Arizona Emergency Management and Homeland Security Statutory Authorities Summarized
CRS Report for Congress
Arizona Emergency Management and Homeland
Security Statutory Authorities Summarized
March 17, 2004
Specialist in American National Government
Government and Finance Division
Analyst in American National Government
Government and Finance Division
L. Cheryl Runyon and Kae M. Warnock
Government and Finance Division
Congressional Research Service ˜ The Library of Congress
Arizona Emergency Management and Homeland
Security Statutory Authorities Summarized
Arizona’s emergency response statutes established a Division of Emergency
Management under the Department of Emergency and Military Affairs. The
governor and legislature share duties of declaration and government continuity. Aid
is provided for through the Interstate Mutual Aid Compact, local jurisdiction
agreements and federal assistance.
This report is one of a series that profiles the emergency management and
homeland security statutory authorities of the 50 states, the District of Columbia, the
Commonwealth of the Northern Mariana Islands, the Commonwealth of Puerto Rico,
American Samoa, Guam, and the U.S. Virgin Islands. Each profile identifies the
more significant elements of state statutes, generally as codified. Congressional
readers may wish to conduct further searches for related provisions using the Internet
link presented in the last section of this report. The National Conference of State
Legislatures provided primary research assistance in the development of these
profiles under contract to the Congressional Research Service (CRS). Summary
information on all of the profiles is presented in CRS Report RL32287. This report
will be updated as developments warrant.
Entities with Key Responsibilities.................................1
Types of Assistance............................................4
Continuity of Government Operations..............................6
For Further Research...........................................7
List of Tables
Table 1. Key Emergency Management and Homeland
Security Terms Defined in Arizona Statutes, with Citations.............7
Arizona Emergency Management and
Homeland Security Statutory Authorities
Entities with Key Responsibilities
Governor: The governor may delegate any powers of the office to the adjutant
general, who may delegate powers to the director of emergency management. (Ariz.
Rev. Stat. Ann.§26-302). During a state of war emergency the governor may:
suspend any statute prescribing procedures for conducting state business, or orders
or rules of any agency, in order not to hinder or delay emergency response; may
commandeer and utilize any property or personnel to carry out duties (state pays
reasonable compensation); exercise control over all state agencies, and use the state’s
police powers. During a state of emergency the governor has complete control of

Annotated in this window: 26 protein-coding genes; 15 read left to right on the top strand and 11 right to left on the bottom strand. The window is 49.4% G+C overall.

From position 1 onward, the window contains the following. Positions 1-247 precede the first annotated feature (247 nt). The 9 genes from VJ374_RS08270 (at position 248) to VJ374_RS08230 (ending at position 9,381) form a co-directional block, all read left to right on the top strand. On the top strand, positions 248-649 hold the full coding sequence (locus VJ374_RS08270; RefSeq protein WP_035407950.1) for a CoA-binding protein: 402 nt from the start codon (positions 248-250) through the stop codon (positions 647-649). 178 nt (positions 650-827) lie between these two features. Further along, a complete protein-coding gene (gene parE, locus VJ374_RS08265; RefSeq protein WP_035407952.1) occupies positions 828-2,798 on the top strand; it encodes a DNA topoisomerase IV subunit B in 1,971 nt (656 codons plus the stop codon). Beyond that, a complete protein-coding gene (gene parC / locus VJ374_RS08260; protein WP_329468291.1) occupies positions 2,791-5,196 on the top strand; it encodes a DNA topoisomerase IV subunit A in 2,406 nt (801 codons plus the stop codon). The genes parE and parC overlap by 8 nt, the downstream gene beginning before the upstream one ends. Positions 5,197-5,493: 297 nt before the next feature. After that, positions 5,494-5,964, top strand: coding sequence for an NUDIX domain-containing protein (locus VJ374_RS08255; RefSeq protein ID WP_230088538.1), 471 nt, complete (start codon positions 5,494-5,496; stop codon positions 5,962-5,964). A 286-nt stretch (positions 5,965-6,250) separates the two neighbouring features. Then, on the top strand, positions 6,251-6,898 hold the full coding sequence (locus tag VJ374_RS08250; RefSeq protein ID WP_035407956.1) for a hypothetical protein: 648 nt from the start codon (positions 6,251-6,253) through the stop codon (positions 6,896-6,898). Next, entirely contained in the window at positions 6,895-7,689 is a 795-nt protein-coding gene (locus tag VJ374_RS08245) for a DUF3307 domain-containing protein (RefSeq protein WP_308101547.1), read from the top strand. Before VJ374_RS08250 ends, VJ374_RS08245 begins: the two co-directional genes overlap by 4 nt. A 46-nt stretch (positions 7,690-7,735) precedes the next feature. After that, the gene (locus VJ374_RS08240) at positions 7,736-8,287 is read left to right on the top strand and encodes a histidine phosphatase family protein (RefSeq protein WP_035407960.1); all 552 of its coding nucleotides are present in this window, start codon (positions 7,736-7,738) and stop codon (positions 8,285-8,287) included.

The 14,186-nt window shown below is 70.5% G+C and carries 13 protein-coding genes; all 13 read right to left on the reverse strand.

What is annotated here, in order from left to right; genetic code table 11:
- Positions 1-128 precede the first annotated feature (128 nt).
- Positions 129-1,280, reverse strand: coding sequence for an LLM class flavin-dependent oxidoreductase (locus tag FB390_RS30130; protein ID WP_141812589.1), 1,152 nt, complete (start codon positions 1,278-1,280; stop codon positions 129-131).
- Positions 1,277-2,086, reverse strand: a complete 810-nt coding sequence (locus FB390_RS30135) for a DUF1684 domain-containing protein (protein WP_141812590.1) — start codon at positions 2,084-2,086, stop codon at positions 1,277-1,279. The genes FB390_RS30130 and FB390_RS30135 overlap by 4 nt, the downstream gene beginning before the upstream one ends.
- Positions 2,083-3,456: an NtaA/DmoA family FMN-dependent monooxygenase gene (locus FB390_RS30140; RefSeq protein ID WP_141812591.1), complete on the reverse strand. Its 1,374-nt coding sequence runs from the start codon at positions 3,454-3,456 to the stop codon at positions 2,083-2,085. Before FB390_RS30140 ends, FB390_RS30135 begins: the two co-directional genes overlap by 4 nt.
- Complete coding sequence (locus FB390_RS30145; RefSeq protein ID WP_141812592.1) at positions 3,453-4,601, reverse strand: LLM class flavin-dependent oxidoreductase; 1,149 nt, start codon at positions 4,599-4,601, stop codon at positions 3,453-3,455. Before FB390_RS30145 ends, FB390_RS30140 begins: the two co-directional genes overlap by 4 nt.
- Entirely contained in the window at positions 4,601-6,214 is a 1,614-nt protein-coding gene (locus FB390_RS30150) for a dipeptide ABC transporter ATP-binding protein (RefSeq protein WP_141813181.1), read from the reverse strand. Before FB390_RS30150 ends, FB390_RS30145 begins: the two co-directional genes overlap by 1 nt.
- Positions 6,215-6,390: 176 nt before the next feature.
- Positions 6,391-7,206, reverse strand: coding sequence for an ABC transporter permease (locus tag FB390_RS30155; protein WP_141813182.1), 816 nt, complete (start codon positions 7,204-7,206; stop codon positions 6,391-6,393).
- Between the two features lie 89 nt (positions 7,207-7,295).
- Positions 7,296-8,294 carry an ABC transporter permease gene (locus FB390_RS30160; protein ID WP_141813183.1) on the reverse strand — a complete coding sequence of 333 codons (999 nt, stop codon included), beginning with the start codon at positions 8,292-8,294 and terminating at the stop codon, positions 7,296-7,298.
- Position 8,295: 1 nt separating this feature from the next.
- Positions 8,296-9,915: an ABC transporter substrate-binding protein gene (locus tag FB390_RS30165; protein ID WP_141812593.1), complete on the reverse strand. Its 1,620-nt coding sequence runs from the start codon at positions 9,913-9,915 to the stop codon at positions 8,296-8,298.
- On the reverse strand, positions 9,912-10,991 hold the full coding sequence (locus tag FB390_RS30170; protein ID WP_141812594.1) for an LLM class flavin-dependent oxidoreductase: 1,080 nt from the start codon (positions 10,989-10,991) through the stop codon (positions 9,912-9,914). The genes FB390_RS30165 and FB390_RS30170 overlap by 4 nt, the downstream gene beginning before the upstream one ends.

state agencies and right to exercise police powers, may direct agencies to use staff,
equipment, facilities to prevent or reduce damage resulting from an emergency, and
may direct agencies to provide supplemental services and equipment to political
subdivisions to protect health and safety. (Ariz. Rev. Stat. Ann.§26-303) The
governor may issue orders to mandate medical exams, ration medicines and vaccines,
provide transportation for health care workers and ill people, procure medicines and
vaccines, and mandate treatment, vaccination, isolation or quarantine for certain
contagious and fatal diseases (Ariz. Rev. Stat. Ann. §36-787(B),(C)).
Department of Emergency and Military Affairs: The department includes a
division of emergency management and other divisions or offices as determined by
the adjutant general (Ariz. Rev. Stat. Ann.§§26-101, 26-305). The adjutant general
serves as the head of the department and as military chief of staff, and is responsible
for execution of orders relating to the militia (Ariz. Rev. Stat. Ann.§26-102). After
issuance of a declaration of a state of emergency, the adjutant general may exercise
emergency powers and incur obligations (less than $20,000) for each emergency or
contingency. The adjutant general’s powers expire 72 hours after termination of
emergency (Ariz. Rev. Stat. Ann. §26-303(H)(I)).
Division of Emergency Management: The division prepares for and coordinates
emergency management activities to reduce suffering and loss from a disaster and
coordinates all government agency efforts (Ariz. Rev. Stat. Ann. 26-305).
Director of Emergency Management: The director serves as head of the division
and as state director for emergency management, makes rules for division operation,
and coordinates emergency activities, including testing emergency management
plans. During a state of emergency or a local emergency, the director coordinates
emergency activities of all state agencies and the National Guard. During a state of
war emergency, the director coordinates the emergency activities of all state agencies
except the Guard. At the request of a political subdivision, the director coordinates
the use of staff, equipment, services, facilities, and communications to meet
emergency needs, including search and rescue. The director also maintains a nuclear
emergency response plan, develops and maintains training and education programs
related to hazardous material plan standards, and submits biannual reports to the
legislature with recommendations. With the approval of the adjutant general, the
director negotiates contracts with the federal government, state agencies and political
subdivisions for technical, administrative and financial support of emergency
management activities, and represents state and emergency management conferences
(Ariz. Rev. Stat. Ann.§26-306).
State Emergency Council: The council consists of 14 members, including the
governor, state officers and agency directors, the adjutant general, the director of
emergency management, and legislative leaders. The council recommends orders,
rules, policies and procedures to the governor pertinent to emergencies and assigns
state agency responsibilities related to planning for, or responding to, emergencies.
If the governor is unavailable, the council may issue a state of emergency
proclamation after a meeting is called by the director of emergency management
division and if at least three votes, one from an elected official, affirm the need for
a proclamation. The council monitors each emergency and the activities and
responses by the emergency management division, and makes recommendations to
the governor and legislature after receiving an auditor’s reports about containment
of the emergency (Ariz. Rev. Stat. Ann.§26-304).
Disaster Prevention Council: The director of emergency management may